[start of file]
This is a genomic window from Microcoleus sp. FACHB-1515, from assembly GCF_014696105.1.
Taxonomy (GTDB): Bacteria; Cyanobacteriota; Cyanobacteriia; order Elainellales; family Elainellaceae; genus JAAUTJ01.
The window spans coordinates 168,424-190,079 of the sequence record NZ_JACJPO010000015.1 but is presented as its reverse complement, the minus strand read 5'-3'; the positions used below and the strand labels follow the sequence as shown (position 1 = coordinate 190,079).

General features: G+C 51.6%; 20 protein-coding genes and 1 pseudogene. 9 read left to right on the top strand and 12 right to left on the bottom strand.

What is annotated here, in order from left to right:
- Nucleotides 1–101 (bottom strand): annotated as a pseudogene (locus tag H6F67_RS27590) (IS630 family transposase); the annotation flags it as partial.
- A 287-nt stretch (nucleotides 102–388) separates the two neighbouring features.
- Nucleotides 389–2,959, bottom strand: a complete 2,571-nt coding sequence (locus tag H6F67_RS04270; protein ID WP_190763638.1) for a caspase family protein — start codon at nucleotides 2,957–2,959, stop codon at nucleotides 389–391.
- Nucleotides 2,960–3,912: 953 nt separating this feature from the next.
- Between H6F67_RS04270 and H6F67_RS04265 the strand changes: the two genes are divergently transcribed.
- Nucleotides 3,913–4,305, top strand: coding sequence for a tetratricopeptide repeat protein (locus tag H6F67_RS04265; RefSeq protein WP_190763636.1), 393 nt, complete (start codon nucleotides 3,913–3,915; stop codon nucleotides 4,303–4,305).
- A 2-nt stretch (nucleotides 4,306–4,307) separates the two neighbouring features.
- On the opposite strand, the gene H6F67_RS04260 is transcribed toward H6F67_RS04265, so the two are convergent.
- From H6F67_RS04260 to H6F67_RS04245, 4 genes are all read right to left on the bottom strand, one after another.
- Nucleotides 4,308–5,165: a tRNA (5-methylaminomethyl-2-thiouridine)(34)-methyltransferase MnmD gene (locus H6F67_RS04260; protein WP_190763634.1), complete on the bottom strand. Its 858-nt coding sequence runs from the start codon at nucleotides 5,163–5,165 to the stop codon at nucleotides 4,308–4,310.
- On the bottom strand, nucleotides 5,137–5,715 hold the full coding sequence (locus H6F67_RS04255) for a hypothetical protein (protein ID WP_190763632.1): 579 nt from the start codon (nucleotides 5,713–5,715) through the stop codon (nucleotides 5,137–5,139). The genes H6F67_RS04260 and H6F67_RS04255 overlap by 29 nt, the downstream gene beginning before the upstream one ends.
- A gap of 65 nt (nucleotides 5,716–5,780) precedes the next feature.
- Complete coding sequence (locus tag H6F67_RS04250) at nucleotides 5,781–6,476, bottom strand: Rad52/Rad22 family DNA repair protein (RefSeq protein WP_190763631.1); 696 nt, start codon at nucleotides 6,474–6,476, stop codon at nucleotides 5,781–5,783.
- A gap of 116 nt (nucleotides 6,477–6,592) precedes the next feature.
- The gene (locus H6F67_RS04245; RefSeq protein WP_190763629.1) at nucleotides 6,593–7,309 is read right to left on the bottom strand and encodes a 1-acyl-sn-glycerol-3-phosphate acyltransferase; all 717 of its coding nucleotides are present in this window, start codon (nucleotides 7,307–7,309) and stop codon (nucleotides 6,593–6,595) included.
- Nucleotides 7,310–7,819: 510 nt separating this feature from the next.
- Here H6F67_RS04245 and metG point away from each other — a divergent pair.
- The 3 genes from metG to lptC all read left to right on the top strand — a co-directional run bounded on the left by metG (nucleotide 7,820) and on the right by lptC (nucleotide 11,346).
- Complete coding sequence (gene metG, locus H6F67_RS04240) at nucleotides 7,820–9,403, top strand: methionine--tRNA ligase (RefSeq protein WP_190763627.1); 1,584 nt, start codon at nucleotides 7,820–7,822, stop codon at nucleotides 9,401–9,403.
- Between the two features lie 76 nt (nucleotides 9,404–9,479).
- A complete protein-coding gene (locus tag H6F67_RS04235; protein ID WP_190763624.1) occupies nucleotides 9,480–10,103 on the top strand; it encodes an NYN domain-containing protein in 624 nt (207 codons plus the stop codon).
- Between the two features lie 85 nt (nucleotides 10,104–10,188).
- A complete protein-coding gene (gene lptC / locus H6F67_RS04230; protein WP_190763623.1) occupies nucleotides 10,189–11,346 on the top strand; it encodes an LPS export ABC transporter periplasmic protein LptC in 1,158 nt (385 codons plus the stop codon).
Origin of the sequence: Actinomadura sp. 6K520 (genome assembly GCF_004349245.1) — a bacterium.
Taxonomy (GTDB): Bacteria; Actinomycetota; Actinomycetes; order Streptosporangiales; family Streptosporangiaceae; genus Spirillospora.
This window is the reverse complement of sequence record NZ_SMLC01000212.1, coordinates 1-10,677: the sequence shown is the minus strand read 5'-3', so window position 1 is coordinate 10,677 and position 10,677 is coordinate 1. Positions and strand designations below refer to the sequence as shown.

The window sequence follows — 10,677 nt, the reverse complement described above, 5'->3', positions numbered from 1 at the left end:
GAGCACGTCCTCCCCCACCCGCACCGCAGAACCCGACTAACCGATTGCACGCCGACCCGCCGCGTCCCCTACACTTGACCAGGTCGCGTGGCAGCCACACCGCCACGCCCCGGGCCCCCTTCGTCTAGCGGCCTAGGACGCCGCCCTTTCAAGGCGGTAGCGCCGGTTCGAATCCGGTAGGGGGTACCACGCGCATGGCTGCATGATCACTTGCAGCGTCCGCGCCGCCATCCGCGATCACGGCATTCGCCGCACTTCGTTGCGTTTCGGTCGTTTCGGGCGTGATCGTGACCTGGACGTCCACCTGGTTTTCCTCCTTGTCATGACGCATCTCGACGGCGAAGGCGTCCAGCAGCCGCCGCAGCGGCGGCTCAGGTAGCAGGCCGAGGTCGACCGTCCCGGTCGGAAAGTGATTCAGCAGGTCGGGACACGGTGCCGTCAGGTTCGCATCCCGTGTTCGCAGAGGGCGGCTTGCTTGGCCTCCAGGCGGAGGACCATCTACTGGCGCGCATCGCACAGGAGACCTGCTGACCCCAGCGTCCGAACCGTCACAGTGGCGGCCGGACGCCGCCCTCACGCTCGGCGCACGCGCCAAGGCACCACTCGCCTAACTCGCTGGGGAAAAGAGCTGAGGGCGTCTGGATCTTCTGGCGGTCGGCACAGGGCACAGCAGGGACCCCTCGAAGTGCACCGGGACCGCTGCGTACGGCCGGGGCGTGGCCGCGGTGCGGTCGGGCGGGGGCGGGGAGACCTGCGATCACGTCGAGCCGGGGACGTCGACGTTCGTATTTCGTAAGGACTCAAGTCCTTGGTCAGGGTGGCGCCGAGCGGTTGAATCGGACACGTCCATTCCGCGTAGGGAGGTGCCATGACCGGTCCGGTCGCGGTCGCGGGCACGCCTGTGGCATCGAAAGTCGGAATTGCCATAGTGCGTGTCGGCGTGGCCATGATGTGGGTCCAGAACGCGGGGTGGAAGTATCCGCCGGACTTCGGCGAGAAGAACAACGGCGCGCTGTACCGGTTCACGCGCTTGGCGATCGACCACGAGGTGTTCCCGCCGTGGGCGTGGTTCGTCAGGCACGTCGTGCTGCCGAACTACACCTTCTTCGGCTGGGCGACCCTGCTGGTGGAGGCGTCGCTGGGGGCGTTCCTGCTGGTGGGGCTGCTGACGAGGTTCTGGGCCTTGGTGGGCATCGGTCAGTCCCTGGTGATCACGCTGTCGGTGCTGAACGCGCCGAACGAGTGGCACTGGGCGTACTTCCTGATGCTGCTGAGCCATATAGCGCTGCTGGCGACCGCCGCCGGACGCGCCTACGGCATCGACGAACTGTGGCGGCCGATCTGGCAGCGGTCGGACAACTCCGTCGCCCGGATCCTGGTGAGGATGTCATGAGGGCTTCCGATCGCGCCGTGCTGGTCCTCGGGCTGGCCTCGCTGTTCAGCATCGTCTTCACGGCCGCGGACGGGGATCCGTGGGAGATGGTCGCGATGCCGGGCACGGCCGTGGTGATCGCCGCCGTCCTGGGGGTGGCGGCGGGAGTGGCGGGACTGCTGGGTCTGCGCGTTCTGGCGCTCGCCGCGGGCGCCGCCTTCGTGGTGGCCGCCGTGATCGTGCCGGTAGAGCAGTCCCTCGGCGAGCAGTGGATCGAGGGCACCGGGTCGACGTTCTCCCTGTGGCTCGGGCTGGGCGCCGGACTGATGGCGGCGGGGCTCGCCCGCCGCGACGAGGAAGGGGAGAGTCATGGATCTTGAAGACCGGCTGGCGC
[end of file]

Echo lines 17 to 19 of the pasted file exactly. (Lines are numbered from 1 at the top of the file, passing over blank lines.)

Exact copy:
- A gap of 65 nt (nucleotides 5,716–5,780) precedes the next feature.
- Complete coding sequence (locus tag H6F67_RS04250) at nucleotides 5,781–6,476, bottom strand: Rad52/Rad22 family DNA repair protein (RefSeq protein WP_190763631.1); 696 nt, start codon at nucleotides 6,474–6,476, stop codon at nucleotides 5,781–5,783.
- A gap of 116 nt (nucleotides 6,477–6,592) precedes the next feature.